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Endocrine. 2001 Feb;14(1):109-12.

Hexarelin, but not growth hormone, protects heart from damage induced in vitro by calcium deprivation replenishment.

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Department of Experimental and Environmental Medicine and Biotechnologies, University of Milan-Bicocca, Milan, Italy.


The effects of hexarelin, a growth hormone (GH) secretagogue, and human GH on the mechanical and metabolic changes measured in isolated rat hearts submitted to 5 min of Ca2+ deprivation followed by reperfusion with Ca2+-containing medium, the so-called calcium paradox phenomenon, were studied. Hexarelin (80 microg/kg bid, subcutaneously) administered for 7 d to male rats effectively antagonized the sudden increase in resting tension measured in vitro on Ca2+ repletion. Moreover, during Ca2+ repletion the release of creatine kinase activity (an index of cell damage) in the perfusate of these hearts was reduced up to 40% compared with controls. By contrast, administration of hexarelin for 3 d or GH (400 microg/kg bid, subcutaneously) for 7 d did not affect the mechanical and metabolic alterations induced by the calcium paradox. To assess its direct and acute cardiac effects, hexarelin (8 microg/mL) was perfused in vitro in recirculating conditions for 60 min through the hearts of normal rats. In this case, hexarelin did not stimulate heart contractility and failed to prevent ventricular contracture upon Ca2+ readmission, whereas diltiazem, a Ca2+channel blocker, effectively antagonized the calcium paradox phenomenon. We conclude that short-term in vivo exposure to hexarelin, but not GH, enables cardiac myocyites to prevent cytoplasmatic electrolytic unbalance and to control intracellular Ca2+ gain, two functions largely impaired during the calcium paradox phenomenon. Moreover, because the effect of hexarelin is not acute but dependent on the length of in vivo treatment, we suggest that it requires modifications of myocardiocyte physiology.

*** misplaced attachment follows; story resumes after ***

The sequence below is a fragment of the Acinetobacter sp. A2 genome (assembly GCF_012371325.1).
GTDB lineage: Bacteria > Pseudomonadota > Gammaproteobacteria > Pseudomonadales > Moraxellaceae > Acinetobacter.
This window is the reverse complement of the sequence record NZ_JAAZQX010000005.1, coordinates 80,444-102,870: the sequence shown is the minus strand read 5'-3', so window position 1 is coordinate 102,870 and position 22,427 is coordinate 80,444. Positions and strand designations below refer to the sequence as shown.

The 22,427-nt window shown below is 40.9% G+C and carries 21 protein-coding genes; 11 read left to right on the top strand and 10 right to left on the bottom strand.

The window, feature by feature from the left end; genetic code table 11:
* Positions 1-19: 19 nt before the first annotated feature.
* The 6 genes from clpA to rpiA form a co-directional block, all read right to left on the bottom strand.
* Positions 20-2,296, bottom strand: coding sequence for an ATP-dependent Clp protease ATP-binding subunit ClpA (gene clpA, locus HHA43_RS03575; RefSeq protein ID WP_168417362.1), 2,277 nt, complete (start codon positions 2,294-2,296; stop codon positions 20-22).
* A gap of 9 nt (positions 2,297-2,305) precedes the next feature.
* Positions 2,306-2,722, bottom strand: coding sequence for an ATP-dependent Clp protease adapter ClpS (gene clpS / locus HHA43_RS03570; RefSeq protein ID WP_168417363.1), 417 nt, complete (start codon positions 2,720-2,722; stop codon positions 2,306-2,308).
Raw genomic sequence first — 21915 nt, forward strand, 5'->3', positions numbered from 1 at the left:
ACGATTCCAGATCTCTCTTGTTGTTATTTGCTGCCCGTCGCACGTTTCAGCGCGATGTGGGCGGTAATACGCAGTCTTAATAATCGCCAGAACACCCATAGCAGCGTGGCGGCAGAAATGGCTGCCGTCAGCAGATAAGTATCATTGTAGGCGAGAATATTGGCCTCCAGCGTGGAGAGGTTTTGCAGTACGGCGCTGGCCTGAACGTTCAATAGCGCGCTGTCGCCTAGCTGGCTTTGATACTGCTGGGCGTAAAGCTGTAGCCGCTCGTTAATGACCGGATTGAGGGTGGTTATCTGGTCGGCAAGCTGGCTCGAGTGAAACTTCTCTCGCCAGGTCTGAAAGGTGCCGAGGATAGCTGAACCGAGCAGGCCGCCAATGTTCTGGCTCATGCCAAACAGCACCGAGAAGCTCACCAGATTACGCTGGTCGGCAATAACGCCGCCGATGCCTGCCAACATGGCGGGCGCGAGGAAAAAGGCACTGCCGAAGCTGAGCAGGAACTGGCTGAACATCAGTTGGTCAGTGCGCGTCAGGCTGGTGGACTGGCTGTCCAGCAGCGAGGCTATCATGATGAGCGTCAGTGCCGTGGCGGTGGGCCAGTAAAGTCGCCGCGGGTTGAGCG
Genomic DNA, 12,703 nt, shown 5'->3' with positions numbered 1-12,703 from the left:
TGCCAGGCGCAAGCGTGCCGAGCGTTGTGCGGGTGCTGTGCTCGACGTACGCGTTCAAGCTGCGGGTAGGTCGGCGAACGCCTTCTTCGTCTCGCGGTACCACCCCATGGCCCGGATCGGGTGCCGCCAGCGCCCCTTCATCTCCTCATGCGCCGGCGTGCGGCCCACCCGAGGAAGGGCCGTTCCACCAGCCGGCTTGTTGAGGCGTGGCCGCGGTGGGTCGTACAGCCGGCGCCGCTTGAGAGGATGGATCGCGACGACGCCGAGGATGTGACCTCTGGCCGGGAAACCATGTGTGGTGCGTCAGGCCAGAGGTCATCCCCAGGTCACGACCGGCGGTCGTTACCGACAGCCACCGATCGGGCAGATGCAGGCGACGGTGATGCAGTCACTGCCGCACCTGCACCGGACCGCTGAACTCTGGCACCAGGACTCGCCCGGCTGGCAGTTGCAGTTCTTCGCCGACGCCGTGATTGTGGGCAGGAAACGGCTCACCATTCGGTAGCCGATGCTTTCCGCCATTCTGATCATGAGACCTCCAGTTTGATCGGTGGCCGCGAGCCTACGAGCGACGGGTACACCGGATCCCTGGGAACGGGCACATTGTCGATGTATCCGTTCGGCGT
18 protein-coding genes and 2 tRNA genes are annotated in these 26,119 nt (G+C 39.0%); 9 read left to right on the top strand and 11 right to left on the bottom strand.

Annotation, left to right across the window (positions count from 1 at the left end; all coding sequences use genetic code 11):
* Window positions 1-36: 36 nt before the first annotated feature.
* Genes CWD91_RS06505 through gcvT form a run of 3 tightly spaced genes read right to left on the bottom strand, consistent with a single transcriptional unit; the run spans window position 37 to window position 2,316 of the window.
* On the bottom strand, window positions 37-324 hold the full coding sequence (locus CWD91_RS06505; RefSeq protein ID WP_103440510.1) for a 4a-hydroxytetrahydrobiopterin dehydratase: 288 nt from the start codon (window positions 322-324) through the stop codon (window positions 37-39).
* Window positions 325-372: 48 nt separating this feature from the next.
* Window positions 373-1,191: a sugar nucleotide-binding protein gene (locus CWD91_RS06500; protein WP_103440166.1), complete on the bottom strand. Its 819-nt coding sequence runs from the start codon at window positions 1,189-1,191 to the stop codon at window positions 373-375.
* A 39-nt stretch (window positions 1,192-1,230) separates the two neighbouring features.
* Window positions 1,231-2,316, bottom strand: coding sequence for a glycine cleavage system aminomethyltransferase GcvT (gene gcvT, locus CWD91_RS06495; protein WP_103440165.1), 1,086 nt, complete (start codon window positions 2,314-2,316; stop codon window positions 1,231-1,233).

[Indexed for MEDLINE]

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